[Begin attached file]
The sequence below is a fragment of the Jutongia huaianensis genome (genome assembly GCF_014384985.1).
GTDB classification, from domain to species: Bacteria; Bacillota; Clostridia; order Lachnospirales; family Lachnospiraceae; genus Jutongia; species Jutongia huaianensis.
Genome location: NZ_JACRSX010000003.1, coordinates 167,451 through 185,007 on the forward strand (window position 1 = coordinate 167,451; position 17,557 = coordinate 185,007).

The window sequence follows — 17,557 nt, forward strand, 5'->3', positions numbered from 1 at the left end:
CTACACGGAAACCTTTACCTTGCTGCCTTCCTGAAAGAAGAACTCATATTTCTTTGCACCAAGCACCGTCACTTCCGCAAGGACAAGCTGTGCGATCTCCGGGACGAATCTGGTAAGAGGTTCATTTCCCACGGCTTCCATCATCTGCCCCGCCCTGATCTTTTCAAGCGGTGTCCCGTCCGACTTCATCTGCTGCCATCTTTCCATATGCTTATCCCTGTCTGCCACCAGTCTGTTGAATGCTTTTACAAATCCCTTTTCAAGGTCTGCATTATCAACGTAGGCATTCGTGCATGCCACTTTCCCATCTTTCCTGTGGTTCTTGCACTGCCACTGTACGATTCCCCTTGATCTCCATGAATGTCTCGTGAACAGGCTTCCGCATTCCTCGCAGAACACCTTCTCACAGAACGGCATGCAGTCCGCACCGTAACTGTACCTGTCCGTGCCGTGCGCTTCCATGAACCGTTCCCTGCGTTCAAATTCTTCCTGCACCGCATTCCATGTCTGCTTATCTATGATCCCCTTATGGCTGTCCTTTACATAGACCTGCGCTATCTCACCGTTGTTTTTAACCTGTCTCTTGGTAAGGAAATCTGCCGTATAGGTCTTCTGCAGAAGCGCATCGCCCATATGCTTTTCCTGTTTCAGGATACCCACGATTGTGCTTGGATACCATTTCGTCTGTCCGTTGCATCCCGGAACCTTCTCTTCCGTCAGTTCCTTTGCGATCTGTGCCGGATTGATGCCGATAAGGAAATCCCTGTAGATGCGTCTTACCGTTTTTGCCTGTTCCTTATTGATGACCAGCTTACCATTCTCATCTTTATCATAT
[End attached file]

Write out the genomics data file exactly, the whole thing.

The sequence below is a fragment of the Jutongia huaianensis genome (genome assembly GCF_014384985.1).
GTDB classification, from domain to species: Bacteria; Bacillota; Clostridia; order Lachnospirales; family Lachnospiraceae; genus Jutongia; species Jutongia huaianensis.
Genome location: NZ_JACRSX010000003.1, coordinates 167,451 through 185,007 on the forward strand (window position 1 = coordinate 167,451; position 17,557 = coordinate 185,007).

The window sequence follows — 17,557 nt, forward strand, 5'->3', positions numbered from 1 at the left end:
CTACACGGAAACCTTTACCTTGCTGCCTTCCTGAAAGAAGAACTCATATTTCTTTGCACCAAGCACCGTCACTTCCGCAAGGACAAGCTGTGCGATCTCCGGGACGAATCTGGTAAGAGGTTCATTTCCCACGGCTTCCATCATCTGCCCCGCCCTGATCTTTTCAAGCGGTGTCCCGTCCGACTTCATCTGCTGCCATCTTTCCATATGCTTATCCCTGTCTGCCACCAGTCTGTTGAATGCTTTTACAAATCCCTTTTCAAGGTCTGCATTATCAACGTAGGCATTCGTGCATGCCACTTTCCCATCTTTCCTGTGGTTCTTGCACTGCCACTGTACGATTCCCCTTGATCTCCATGAATGTCTCGTGAACAGGCTTCCGCATTCCTCGCAGAACACCTTCTCACAGAACGGCATGCAGTCCGCACCGTAACTGTACCTGTCCGTGCCGTGCGCTTCCATGAACCGTTCCCTGCGTTCAAATTCTTCCTGCACCGCATTCCATGTCTGCTTATCTATGATCCCCTTATGGCTGTCCTTTACATAGACCTGCGCTATCTCACCGTTGTTTTTAACCTGTCTCTTGGTAAGGAAATCTGCCGTATAGGTCTTCTGCAGAAGCGCATCGCCCATATGCTTTTCCTGTTTCAGGATACCCACGATTGTGCTTGGATACCATTTCGTCTGTCCGTTGCATCCCGGAACCTTCTCTTCCGTCAGTTCCTTTGCGATCTGTGCCGGATTGATGCCGATAAGGAAATCCCTGTAGATGCGTCTTACCGTTTTTGCCTGTTCCTTATTGATGACCAGCTTACCATTCTCATCTTTATCATAT